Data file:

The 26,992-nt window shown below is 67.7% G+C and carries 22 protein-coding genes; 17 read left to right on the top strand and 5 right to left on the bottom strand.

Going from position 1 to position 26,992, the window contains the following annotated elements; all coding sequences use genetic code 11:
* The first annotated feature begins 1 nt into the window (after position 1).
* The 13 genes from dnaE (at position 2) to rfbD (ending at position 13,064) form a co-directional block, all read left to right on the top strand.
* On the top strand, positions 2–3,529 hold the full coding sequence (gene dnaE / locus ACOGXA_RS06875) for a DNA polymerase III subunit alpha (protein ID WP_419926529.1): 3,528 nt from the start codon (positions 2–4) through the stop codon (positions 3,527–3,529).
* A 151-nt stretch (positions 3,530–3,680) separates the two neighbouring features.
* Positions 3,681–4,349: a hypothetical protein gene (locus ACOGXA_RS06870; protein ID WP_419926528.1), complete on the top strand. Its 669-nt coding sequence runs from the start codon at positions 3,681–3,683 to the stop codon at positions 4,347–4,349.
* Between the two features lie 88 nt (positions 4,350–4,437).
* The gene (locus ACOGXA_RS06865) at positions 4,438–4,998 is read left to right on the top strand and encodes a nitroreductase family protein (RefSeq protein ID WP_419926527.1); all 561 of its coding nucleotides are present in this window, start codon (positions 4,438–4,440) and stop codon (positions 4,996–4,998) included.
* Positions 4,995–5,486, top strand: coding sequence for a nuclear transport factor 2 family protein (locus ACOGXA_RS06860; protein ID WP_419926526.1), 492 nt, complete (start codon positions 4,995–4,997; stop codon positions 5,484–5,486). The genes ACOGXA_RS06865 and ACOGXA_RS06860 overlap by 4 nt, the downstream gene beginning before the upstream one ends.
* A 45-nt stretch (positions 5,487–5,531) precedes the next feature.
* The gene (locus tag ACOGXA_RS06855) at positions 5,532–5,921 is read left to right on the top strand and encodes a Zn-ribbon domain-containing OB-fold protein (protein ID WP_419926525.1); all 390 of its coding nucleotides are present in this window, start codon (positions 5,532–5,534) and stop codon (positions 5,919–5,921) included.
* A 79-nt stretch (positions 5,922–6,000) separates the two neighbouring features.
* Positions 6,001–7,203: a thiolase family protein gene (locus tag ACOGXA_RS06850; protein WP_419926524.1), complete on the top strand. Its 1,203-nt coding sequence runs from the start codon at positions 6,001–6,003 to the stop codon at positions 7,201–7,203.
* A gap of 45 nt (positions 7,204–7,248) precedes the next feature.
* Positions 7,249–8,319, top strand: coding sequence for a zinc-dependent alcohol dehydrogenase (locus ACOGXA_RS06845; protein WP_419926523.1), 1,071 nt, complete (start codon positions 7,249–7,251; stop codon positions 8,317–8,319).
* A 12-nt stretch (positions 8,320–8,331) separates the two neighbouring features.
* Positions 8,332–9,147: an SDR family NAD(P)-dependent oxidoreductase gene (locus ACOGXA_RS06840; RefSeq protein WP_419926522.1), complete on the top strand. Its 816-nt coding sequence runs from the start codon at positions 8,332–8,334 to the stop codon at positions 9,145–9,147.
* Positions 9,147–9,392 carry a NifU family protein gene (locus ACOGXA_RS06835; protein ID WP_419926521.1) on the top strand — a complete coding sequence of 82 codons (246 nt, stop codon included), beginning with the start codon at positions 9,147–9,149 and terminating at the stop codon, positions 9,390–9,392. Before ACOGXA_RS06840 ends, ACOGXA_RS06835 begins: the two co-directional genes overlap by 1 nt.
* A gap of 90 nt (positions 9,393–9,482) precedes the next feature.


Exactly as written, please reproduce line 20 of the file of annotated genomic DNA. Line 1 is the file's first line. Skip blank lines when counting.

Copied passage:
* A gap of 90 nt (positions 9,393–9,482) precedes the next feature.